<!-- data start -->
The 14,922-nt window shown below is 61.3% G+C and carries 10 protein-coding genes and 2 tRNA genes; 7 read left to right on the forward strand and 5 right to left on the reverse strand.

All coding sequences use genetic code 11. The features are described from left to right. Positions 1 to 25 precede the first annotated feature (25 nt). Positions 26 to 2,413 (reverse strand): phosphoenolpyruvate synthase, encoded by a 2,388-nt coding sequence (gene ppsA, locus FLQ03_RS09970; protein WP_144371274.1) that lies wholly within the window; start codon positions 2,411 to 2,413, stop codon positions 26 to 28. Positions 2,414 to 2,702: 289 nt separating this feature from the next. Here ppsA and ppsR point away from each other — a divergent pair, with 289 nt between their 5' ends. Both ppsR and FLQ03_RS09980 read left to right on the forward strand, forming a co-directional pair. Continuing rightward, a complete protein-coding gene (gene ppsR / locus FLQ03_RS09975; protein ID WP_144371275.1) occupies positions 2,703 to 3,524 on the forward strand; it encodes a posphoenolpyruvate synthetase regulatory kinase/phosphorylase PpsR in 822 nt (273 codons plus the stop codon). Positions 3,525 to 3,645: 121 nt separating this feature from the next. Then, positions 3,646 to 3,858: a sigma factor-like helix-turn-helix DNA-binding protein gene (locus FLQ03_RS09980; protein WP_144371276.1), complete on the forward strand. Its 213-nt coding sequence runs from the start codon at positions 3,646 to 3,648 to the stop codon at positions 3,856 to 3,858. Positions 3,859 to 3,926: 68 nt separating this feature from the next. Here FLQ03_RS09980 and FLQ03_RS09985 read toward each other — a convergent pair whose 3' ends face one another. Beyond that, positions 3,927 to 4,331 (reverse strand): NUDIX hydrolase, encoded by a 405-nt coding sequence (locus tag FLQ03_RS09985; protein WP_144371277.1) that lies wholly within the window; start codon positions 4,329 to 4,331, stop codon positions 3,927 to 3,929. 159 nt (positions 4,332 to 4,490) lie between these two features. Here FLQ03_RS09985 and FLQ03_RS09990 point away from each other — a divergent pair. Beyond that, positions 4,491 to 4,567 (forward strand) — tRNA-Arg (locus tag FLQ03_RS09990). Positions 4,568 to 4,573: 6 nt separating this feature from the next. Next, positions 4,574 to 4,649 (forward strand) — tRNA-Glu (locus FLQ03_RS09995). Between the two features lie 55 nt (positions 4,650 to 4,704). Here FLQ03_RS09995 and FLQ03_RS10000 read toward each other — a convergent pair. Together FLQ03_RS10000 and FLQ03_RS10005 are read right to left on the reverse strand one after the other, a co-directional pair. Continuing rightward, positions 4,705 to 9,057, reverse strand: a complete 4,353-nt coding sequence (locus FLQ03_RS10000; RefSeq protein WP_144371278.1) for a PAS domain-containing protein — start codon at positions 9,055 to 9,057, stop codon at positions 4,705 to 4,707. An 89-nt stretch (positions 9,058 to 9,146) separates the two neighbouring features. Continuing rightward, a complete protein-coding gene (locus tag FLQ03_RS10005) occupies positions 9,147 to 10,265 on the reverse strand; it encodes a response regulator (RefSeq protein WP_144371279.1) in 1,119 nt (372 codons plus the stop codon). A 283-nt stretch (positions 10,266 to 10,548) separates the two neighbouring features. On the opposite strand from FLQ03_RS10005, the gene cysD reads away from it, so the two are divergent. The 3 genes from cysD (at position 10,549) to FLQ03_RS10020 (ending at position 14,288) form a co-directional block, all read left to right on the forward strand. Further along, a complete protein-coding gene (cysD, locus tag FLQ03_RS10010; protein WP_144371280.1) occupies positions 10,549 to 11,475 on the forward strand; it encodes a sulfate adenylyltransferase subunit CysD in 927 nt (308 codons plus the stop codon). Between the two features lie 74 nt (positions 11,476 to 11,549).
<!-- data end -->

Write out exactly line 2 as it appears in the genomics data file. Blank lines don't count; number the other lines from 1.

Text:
All coding sequences use genetic code 11. The features are described from left to right. Positions 1 to 25 precede the first annotated feature (25 nt). Positions 26 to 2,413 (reverse strand): phosphoenolpyruvate synthase, encoded by a 2,388-nt coding sequence (gene ppsA, locus FLQ03_RS09970; protein WP_144371274.1) that lies wholly within the window; start codon positions 2,411 to 2,413, stop codon positions 26 to 28. Positions 2,414 to 2,702: 289 nt separating this feature from the next. Here ppsA and ppsR point away from each other — a divergent pair, with 289 nt between their 5' ends. Both ppsR and FLQ03_RS09980 read left to right on the forward strand, forming a co-directional pair. Continuing rightward, a complete protein-coding gene (gene ppsR / locus FLQ03_RS09975; protein ID WP_144371275.1) occupies positions 2,703 to 3,524 on the forward strand; it encodes a posphoenolpyruvate synthetase regulatory kinase/phosphorylase PpsR in 822 nt (273 codons plus the stop codon). Positions 3,525 to 3,645: 121 nt separating this feature from the next. Then, positions 3,646 to 3,858: a sigma factor-like helix-turn-helix DNA-binding protein gene (locus FLQ03_RS09980; protein WP_144371276.1), complete on the forward strand. Its 213-nt coding sequence runs from the start codon at positions 3,646 to 3,648 to the stop codon at positions 3,856 to 3,858. Positions 3,859 to 3,926: 68 nt separating this feature from the next. Here FLQ03_RS09980 and FLQ03_RS09985 read toward each other — a convergent pair whose 3' ends face one another. Beyond that, positions 3,927 to 4,331 (reverse strand): NUDIX hydrolase, encoded by a 405-nt coding sequence (locus tag FLQ03_RS09985; protein WP_144371277.1) that lies wholly within the window; start codon positions 4,329 to 4,331, stop codon positions 3,927 to 3,929. 159 nt (positions 4,332 to 4,490) lie between these two features. Here FLQ03_RS09985 and FLQ03_RS09990 point away from each other — a divergent pair. Beyond that, positions 4,491 to 4,567 (forward strand) — tRNA-Arg (locus tag FLQ03_RS09990). Positions 4,568 to 4,573: 6 nt separating this feature from the next. Next, positions 4,574 to 4,649 (forward strand) — tRNA-Glu (locus FLQ03_RS09995). Between the two features lie 55 nt (positions 4,650 to 4,704). Here FLQ03_RS09995 and FLQ03_RS10000 read toward each other — a convergent pair. Together FLQ03_RS10000 and FLQ03_RS10005 are read right to left on the reverse strand one after the other, a co-directional pair. Continuing rightward, positions 4,705 to 9,057, reverse strand: a complete 4,353-nt coding sequence (locus FLQ03_RS10000; RefSeq protein WP_144371278.1) for a PAS domain-containing protein — start codon at positions 9,055 to 9,057, stop codon at positions 4,705 to 4,707. An 89-nt stretch (positions 9,058 to 9,146) separates the two neighbouring features. Continuing rightward, a complete protein-coding gene (locus tag FLQ03_RS10005) occupies positions 9,147 to 10,265 on the reverse strand; it encodes a response regulator (RefSeq protein WP_144371279.1) in 1,119 nt (372 codons plus the stop codon). A 283-nt stretch (positions 10,266 to 10,548) separates the two neighbouring features. On the opposite strand from FLQ03_RS10005, the gene cysD reads away from it, so the two are divergent. The 3 genes from cysD (at position 10,549) to FLQ03_RS10020 (ending at position 14,288) form a co-directional block, all read left to right on the forward strand. Further along, a complete protein-coding gene (cysD, locus tag FLQ03_RS10010; protein WP_144371280.1) occupies positions 10,549 to 11,475 on the forward strand; it encodes a sulfate adenylyltransferase subunit CysD in 927 nt (308 codons plus the stop codon). Between the two features lie 74 nt (positions 11,476 to 11,549).